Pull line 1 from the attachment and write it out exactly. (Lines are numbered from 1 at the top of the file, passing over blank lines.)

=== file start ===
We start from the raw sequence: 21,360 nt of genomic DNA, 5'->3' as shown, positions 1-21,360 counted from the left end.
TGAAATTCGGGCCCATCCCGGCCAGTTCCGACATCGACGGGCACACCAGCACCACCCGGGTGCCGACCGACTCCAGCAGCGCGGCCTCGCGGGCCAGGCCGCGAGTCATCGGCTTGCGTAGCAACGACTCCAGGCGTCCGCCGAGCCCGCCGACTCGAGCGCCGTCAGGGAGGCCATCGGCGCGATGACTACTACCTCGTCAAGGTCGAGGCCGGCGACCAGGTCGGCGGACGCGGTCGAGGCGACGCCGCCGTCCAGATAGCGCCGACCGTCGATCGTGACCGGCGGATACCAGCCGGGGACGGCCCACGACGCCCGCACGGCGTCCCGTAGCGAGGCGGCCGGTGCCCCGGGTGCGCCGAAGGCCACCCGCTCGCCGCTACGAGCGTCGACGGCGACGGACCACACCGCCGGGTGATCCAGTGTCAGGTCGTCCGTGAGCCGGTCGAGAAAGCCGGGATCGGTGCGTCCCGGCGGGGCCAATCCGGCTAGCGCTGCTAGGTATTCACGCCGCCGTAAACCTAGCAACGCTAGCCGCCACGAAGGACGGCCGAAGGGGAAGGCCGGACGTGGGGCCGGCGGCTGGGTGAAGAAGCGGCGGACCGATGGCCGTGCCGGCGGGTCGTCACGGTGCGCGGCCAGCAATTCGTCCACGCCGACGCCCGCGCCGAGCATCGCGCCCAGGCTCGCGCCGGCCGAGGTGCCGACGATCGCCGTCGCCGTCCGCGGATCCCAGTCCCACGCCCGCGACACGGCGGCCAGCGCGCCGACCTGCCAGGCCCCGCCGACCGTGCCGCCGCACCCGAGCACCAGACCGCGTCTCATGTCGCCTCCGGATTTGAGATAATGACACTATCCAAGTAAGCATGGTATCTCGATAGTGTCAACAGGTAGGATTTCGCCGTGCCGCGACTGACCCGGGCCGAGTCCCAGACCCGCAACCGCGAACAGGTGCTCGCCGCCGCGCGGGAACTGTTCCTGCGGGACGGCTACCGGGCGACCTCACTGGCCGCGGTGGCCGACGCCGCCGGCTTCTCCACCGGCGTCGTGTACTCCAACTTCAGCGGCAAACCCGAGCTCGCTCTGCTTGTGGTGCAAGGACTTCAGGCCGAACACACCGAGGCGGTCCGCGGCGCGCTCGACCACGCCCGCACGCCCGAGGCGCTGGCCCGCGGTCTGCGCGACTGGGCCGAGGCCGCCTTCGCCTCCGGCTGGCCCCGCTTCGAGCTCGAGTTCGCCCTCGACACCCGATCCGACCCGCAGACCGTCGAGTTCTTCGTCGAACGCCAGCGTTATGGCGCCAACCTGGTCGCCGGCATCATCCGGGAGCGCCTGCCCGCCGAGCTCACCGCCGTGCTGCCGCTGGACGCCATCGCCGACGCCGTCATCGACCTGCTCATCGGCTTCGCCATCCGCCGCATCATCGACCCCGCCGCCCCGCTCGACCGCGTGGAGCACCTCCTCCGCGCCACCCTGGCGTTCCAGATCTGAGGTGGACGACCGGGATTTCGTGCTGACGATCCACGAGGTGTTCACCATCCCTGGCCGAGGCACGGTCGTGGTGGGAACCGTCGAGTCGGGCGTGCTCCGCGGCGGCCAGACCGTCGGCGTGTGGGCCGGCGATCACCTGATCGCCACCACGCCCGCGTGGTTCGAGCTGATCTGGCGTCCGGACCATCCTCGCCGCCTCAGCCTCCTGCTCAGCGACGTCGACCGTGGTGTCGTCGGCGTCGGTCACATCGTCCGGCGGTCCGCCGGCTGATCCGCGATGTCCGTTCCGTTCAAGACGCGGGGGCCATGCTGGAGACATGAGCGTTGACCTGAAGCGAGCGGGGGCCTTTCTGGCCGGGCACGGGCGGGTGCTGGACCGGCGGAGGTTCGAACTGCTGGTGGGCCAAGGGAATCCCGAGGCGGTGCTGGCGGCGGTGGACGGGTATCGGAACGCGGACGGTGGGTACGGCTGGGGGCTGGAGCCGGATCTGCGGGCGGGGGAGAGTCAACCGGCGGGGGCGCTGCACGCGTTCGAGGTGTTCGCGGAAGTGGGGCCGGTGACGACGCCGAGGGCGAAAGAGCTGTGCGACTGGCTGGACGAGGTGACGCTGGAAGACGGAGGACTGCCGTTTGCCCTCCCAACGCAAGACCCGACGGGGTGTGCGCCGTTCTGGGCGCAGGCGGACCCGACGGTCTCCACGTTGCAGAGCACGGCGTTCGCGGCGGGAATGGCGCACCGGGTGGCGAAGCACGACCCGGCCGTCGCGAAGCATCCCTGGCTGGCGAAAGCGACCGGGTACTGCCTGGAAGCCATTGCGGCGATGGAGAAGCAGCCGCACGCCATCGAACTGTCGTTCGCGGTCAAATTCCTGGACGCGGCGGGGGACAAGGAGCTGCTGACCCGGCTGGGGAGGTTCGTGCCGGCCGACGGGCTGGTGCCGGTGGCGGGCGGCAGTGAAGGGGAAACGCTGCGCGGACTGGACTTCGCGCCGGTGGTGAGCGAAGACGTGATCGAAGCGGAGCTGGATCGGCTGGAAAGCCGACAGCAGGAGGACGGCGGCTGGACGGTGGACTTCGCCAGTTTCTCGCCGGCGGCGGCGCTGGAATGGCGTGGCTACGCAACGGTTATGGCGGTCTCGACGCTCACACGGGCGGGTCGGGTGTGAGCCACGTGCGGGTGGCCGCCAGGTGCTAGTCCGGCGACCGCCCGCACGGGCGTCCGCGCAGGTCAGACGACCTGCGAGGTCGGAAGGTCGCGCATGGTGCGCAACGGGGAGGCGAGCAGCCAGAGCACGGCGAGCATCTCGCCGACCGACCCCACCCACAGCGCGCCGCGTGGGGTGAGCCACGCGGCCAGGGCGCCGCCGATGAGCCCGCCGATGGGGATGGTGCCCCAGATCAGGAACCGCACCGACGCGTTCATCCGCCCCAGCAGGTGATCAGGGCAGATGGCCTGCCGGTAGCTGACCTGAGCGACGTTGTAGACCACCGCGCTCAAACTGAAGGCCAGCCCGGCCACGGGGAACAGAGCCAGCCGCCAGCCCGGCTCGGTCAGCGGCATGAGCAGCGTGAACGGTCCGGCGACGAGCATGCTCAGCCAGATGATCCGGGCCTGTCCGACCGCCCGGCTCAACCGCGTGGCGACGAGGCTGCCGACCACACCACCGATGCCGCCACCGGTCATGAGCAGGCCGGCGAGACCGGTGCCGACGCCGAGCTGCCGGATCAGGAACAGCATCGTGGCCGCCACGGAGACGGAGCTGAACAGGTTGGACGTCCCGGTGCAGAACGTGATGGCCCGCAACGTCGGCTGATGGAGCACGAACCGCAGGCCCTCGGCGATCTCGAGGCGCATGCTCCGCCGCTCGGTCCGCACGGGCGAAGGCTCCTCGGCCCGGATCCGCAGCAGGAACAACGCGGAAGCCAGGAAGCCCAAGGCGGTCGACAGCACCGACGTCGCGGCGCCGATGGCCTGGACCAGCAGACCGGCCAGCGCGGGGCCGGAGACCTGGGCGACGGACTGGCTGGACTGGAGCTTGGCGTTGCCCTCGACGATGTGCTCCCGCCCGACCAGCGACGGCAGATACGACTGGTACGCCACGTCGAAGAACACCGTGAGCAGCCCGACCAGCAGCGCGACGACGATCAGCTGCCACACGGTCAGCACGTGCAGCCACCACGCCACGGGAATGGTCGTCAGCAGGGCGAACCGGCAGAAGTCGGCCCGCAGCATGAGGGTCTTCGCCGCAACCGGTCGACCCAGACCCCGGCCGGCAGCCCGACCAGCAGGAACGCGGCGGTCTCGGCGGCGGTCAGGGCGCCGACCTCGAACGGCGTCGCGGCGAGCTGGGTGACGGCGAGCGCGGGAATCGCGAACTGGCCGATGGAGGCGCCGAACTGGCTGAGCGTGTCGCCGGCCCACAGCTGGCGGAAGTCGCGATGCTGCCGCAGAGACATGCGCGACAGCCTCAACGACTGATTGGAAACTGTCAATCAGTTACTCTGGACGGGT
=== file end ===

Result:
We start from the raw sequence: 21,360 nt of genomic DNA, 5'->3' as shown, positions 1-21,360 counted from the left end.